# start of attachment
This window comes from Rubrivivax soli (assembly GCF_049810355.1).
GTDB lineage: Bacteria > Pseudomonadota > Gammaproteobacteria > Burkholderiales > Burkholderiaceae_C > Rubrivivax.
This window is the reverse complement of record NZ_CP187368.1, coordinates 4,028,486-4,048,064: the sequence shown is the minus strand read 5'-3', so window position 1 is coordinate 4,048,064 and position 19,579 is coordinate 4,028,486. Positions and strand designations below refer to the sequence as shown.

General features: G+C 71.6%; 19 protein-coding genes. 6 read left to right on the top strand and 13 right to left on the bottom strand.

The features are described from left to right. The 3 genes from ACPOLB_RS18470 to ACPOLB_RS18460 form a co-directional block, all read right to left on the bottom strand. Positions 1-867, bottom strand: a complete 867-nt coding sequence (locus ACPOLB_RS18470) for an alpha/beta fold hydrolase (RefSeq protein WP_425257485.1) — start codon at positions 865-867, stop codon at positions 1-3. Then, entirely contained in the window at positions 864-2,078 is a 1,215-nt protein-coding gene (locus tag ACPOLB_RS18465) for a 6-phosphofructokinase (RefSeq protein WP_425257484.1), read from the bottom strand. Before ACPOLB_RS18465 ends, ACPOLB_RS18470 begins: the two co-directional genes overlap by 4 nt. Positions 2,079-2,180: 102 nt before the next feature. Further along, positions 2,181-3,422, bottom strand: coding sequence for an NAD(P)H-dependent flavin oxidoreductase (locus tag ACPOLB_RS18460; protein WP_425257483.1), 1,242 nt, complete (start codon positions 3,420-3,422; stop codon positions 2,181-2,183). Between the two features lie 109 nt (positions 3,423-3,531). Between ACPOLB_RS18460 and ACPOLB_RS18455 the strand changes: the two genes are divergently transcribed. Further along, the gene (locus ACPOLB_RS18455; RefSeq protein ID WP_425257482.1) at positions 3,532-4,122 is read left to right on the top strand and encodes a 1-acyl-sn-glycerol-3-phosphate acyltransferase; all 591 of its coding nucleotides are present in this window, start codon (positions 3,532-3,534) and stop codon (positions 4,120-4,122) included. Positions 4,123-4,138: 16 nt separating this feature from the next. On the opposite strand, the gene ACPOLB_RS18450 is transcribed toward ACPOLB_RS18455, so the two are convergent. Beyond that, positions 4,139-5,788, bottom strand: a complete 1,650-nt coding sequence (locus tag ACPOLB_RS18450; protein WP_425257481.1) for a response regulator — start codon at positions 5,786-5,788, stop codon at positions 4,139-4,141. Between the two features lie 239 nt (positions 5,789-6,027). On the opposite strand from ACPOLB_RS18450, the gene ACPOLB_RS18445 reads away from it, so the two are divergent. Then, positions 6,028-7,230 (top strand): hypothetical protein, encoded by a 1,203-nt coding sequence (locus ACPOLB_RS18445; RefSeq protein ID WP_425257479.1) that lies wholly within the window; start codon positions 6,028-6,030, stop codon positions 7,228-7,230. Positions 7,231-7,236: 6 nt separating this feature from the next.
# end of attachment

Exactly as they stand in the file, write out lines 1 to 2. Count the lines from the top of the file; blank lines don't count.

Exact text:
This window comes from Rubrivivax soli (assembly GCF_049810355.1).
GTDB lineage: Bacteria > Pseudomonadota > Gammaproteobacteria > Burkholderiales > Burkholderiaceae_C > Rubrivivax.